Everyday we find ourselves assigned to any number of different labels; ‘the middle class’, ‘the unemployed’, ‘the young’ or ‘the disabled’ but what are the consequences? What’s in a name? Years of experience researching the lives of homeless people, disabled people, and young people, amongst other so-called vulnerable groups, has led me to question the possible implications of assigning labels to groups of individuals. In particular, my experiences of working with young people would suggest it is quite possible that assigning labels such as ‘homeless’, ‘offender’, or ‘care leaver’ may well have serious impacts. My point is best illustrated through a brief illustration. Dan is a 17 year-old young man who is forced to leave the family home following a row with his mother. He spends a week sleeping on friends’ sofas but soon finds his way to the local council office to ask for help, there he is directed to homelessness services. Dan is then interviewed and at that point he is officially labelled as homeless. Assuming Dan is a priority for homelessness support (the complexities and deficiencies of the homeless system would require at least a separate blog) he will now enter the homeless system. As a homeless young person his housing needs will be prioritised, which might mean returning to the family home or he may find himself in some form of temporary housing. This is a very simplistic account of a small part of one young man’s story but it highlights a common pattern – being labelled as ‘homeless’ sets an individual on a pathway that focuses on housing needs. What happens if Dan enters the system in some other way?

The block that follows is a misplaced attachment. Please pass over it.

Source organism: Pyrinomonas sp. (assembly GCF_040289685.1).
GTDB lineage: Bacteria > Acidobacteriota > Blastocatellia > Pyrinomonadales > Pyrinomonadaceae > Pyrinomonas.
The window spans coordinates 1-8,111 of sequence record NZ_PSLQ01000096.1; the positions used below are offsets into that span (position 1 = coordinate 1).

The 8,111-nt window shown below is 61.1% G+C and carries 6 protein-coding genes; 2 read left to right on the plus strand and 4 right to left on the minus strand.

Imagine that Dan was caught fighting in the street the night before the argument with his mother. In this instance he would probably have found himself at the door of the youth offending team. Here he is labelled a young offender and the focus of support will be on his behaviour, perhaps through some form of education programme. The system is again far more complex than I suggest here but the poignant fact is that the support given to the same individual would be quite different to the support that would have been provided just a day later. So, what’s in a name? The labels we allocate, often based on the point at which someone accesses a service, can have significant implications for the type of support they receive and yet they are the same individual with the same underlying needs. There seems to be a very clear need to weaken the boundaries between support services and to end the allocation of divisive labels in order to make sure that all the needs of individuals are addressed. Moreover, a label-free society would surely be an equal one.
Written by Dr Pete Mackie, WIHSC Associate